Christian churches face summer activity shutdown in Egypt after new terror threat

Mourners carry a coffin at the funeral of Coptic Christians who were killed in Minya, Egypt.Reuters

With hundreds of Christians murdered already by Islamist extremists, the churches of Egypt are closing down their special summer activities because of new terror threats. 

The closures are expected to last three weeks.

In a statement on its website, the Coptic Orthodox Church UK said: 'As a result of direct advice from Egyptian Security Services, Christian denominations have issued directives cancelling conferences and trips throughout July as a precautionary measure.'

Since December 2016 there has been a renewed spate of targeted attacks on, and murders of Egyptian Christians, with a reported 117 Coptic Orthodox Christians murdered across the country in that period.

This campaign began with the bombing of St Peter's Coptic Orthodox Church in Cairo in December 2016, and followed by Palm Sunday church bombings in Tanta and Alexandria, an attack on pilgrims visiting a monastery in Minya, and targeted attacks on individuals across Egypt.

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Bishop Angaelos, general bishop of the Church in the UK, said: 'Having communicated with colleagues in Cairo, it is obvious that the current campaign of terror against Christians is escalating rapidly. These measures have come after our community has experienced brutal attacks against innocent women, men and children across Egypt, and we pray will help to safeguard against future atrocities.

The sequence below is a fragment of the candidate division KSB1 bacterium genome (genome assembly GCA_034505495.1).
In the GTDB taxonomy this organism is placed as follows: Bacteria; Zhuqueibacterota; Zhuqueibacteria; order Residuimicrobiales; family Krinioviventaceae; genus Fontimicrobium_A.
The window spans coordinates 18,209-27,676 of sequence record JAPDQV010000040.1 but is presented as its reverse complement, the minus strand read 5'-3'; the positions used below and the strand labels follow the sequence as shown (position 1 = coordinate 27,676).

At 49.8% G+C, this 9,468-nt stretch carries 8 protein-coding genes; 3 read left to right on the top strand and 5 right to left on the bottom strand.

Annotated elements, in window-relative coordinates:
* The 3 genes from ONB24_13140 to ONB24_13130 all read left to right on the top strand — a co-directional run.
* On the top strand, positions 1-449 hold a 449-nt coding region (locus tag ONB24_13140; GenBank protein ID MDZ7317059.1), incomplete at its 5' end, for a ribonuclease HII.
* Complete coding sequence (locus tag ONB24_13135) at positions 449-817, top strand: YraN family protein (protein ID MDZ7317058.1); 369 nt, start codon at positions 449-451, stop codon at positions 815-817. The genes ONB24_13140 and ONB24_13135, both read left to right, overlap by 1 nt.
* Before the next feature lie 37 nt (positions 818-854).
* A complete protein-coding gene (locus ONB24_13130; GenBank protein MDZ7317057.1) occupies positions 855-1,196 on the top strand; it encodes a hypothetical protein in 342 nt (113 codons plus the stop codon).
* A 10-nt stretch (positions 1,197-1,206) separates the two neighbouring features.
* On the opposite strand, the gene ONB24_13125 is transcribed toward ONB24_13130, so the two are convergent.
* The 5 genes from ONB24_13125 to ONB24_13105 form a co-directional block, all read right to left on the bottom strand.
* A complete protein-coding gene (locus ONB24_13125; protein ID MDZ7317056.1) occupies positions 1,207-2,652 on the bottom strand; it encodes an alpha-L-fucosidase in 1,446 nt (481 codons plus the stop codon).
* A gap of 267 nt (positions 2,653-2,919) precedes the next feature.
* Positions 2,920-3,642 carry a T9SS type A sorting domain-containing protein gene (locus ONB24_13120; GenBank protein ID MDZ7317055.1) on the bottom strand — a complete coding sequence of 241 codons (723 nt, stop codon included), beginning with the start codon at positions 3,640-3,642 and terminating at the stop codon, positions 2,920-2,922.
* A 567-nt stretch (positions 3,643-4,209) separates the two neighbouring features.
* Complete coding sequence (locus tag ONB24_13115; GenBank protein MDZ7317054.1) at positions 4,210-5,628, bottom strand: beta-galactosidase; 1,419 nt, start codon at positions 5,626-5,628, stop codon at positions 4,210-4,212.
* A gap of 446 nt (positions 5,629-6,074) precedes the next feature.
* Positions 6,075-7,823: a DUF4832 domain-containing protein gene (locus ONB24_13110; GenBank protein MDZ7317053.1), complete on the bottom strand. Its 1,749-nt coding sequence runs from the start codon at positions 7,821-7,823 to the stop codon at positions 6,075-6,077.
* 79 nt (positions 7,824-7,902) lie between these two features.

'This unfortunate step comes at a time when children, young people and families will be deprived of the conferences and trips that they so look forward to over the summer period and have grown accustomed to over decades. Saying that however, it is of course more important, while recognising their huge disappointment, to do our best to ensure their safety.'

Despite these measures, the ongoing liturgical and pastoral life of the Church will be maintained as she continues to provide daily support for her children.

Angaelos added: 'Here in the United Kingdom, and around the world, we are praying peace and safety for all the people of Egypt at this increasingly challenging time. We also pray that the orchestrators and perpetrators of this deadly wave are rightly brought to justice, and reconciled with their intended God-given humane and merciful nature.'

Between December and February 2017, 40 Christians were killed in total in the bombing of St Peter's Coptic Church in Cairo, and the targeting of individuals in Cairo and Sinai. In April this year, 43 Christians were killed in Tanta and Alexandria church bombings. In May, the bus attack in Minya left 28 dead for refusing to recant their Christian faith. And this month so far, six Christian individuals  have been murdered in their own homes.

Dr Andrea Zaki, president of the Protestant Churches of Egypt, told World Watch Monitor: 'I asked all our churches and conference centres to cancel their trips and events for the next three weeks. There is news they could be targeted by radicals.'

Other churches are also temporarily shutting down summer activities. 

The Protestant Church said in a statement: 'Warm greetings in the name of Jesus. In light of recent developments, please stop all church trips and conferences [for] the next three weeks of July 2017. This is a serious matter. Any trip or conference [that continues] will be the personal responsibility of the organiser.'

Father Boules Halim, of the Coptic Orthodox Church, also told World Watch Monitor his denomination had issued similar instructions.

Further instructions will be given after the three-week deadline passes.

Many Christian organisations run retreats, family days out and other events for their local communities in the holidays.

One Coptic Orthodox bishop, however, is going to keep his retreat centre in Amfora running, but only for individual and not group retreats.

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